Amazon: Any Thing, Any Where, Any Time

Amazon-HiddenEmpireFaberNovel is a website filled with interesting, well, I’m not sure what to call these packages of visual information. They’re kinda sorta PowerPoint presentations, but they feel more like a new kind of business book.

Originally, I was going to tell you that there’s a good (updated 2013) story of how Amazon is taking over the world. The presentation, above, tells a compelling tale about how the e-commerce giant has grown, offering considerable detail on the business side, and lots of insight about Amazon’s likely future.

As I went through the 84 slides, I became curious about who was telling the story, and became interested in FaberNovel, the publisher who offers this material under a Creative Commons license. As I browsed, I found an All About Google FaberNovel, too. And another about Google, Facebook, HTML5, the list is both impressive and multi-lingual (that is, presentations are available in multiple languages).

The stories are well-told, simply illustrated, and rely upon diagrams and other simple PowerPoint graphic techniques (nobody will be impressed by the visuals, but the stories are good; Edward Tufte’s magic wand would greatly benefit this material).

I’d start with the Amazon story because it contains so many “oh, that’s why!” or “that’s how, that’s a really good idea” or “what an awesome story of business strategy.” moments. Some of it is likely to be familiar, but it’s unlikely that most people have connected the dots. Sure, 84 pages may seem like a lot, but it’s not more than a half-hour of your life, unless you’re a serious student of e-commerce business.

Interesting discovery.

The Art of Inge

Below, a picture of Inge Druckery with her reducing glass. Why a reducing glass, and not, say, a traditional magnifying glass? Because a reducing glass allows the user to step away from the visual work. By stepping away, the artist/designer can see the whole, and the relationship between the many pieces of a visual presentation.

Inge 1Inge Druckery is one of the world’s truly great teachers of type design, and, more generally, she has provided designers of all kinds with tremendous inspiration, especially in the combinations of typography and graphic design that so dominate our world, our screens, our print materials.

And now, Edward Tufte (one of her students) has executive produced a 37-minute film, available free, about Druckery’s life and work. The images are striking in their simple elegance, and there are plenty of them. You can watch the film by visiting Mr. Tufte’s site, or simply clicking on the video at the top of this article. This is a film to watch full-screen, in a quiet room free from distracting glare, without interruption, with a patience and a keen eye. Do so, and you will be rewarded with an experience very much akin to attending an extremely well-crafted art museum exhibition on an extremely interesting topic. Do not hurry. Do this when your time permits. The images and ideas will stay with your afterwards.

What sorts of things are presented? The extremely precise Roman alphabet, the letterforms that are so solidly architectural in their L, E, T, and V forms, and so much in motion in the S, so beautifully balanced as curves meet straight edges in the B and, especially, the tricky R form. Simple explanation, elegant presentation.


Here’s a progression of the letter R, rendered by hand with a proper broad lettering brush, with each letterform progressing toward an ideal. Here, the most basic of old analog form presages a perfection now commonplace in digital typography. Commonplace, but not common. And in the common hand, perhaps there is greater perfection, more of the Lord’s hand and the human progress toward excellence, than digital allows.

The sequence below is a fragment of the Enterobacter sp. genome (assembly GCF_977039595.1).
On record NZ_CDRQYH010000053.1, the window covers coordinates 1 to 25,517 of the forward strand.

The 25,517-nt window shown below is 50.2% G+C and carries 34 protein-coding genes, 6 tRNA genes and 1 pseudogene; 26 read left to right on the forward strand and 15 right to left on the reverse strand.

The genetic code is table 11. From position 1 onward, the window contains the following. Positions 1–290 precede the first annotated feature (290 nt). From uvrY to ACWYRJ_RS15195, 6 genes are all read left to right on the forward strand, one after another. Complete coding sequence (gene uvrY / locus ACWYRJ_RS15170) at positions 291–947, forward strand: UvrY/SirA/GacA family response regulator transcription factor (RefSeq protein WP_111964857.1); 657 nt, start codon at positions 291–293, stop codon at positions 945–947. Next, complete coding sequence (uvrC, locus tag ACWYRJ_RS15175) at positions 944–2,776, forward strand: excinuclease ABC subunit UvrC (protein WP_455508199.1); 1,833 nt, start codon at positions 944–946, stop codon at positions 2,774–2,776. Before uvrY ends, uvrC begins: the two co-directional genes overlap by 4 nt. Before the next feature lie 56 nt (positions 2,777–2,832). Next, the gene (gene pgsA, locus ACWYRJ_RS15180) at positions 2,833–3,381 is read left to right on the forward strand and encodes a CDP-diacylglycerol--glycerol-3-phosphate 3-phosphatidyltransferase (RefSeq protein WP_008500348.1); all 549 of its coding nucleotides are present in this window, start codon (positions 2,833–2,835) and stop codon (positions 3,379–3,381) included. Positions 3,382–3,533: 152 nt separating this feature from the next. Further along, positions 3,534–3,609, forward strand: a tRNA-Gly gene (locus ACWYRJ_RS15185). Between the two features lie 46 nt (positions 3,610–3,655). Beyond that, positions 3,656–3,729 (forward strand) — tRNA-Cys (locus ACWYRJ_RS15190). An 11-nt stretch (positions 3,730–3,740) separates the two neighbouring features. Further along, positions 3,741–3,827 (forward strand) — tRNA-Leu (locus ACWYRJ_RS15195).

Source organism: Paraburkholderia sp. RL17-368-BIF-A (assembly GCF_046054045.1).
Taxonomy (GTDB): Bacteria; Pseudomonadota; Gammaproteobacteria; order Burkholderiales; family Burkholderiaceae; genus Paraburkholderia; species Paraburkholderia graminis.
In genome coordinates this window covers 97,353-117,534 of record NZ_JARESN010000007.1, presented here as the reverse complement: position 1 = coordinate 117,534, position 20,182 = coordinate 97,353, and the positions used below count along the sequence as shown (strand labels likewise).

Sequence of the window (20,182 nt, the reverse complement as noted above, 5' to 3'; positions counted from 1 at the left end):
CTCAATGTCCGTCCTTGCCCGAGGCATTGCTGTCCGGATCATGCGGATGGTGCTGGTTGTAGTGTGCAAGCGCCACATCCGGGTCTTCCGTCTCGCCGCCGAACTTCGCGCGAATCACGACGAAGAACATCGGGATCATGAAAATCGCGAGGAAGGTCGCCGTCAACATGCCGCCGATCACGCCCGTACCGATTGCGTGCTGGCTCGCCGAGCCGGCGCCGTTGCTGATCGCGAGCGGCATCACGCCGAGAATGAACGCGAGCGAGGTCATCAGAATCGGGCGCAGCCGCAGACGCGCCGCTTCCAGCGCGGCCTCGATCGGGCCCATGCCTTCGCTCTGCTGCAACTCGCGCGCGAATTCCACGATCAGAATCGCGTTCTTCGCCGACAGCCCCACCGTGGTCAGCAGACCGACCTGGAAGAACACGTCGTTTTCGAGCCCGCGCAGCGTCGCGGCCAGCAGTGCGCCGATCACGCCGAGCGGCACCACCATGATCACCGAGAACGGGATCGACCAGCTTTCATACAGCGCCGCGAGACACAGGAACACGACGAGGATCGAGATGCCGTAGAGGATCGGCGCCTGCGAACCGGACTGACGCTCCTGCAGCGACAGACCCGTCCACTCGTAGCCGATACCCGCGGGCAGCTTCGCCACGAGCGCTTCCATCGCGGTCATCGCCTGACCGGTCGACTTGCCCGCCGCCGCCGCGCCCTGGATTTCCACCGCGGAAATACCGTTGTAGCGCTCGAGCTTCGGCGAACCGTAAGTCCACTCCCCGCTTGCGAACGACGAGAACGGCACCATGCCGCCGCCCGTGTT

R Progression

Edward Tufte Kills Two More Kittens

Last night, I was one of two keynote speakers for an innovation event. As a speaker, I’m supposed to be the teacher. Three people in the audience were fast asleep. I am their grateful student.

I spoke for over a half hour. I’m pretty sure we should pass a law, or perhaps, a constitutional amendment, that assures no speech will ever run longer than 20 minutes.

I structured my speech with over 100 clever little slides (I used Keynote, which is cooler than PowerPoint). Every visual cue was carefully tied to specific words in my written script. So I paid more attention to the script and the visuals than I did to the audience. Occasional ad-libs only made the speech longer.

The gentleman who preceded me, a college president, used Prezi. What a cool visual presentation! I remember almost nothing he said. (Too busy looking at the cool imagery.)

So here’s a digital insider take on speeches, the morning after. Just talk to the audience. Tell them what you know. Allow yourself one index card with three key points.

Anybody in the audience who want to see the charts, graphs, photos, etc., tell them to visit your website or blog. In that environment, they can study the visuals in their own time, not in a crowded auditorium. When they hear hear you talk about an important idea, they can visit your website for more information.

Which is to say: speeches are terrific for revving up the audience and introducing new ideas, but they are not very useful for detailed presentation of ideas. Websites are not a good way to rev up the audience and introduce new ideas–there is no personal touch, except, sometimes, with an extraordinary video–but for details and the day-by-day updates, they’re terrific.

I trust the guys in the back row slept well. Last night, they were the most powerful teachers in the room.

For more on Tufte/kittens:

Tufte Kitten Kill Count

Intro to Tufte:

The Visual Display of Quantitative Information

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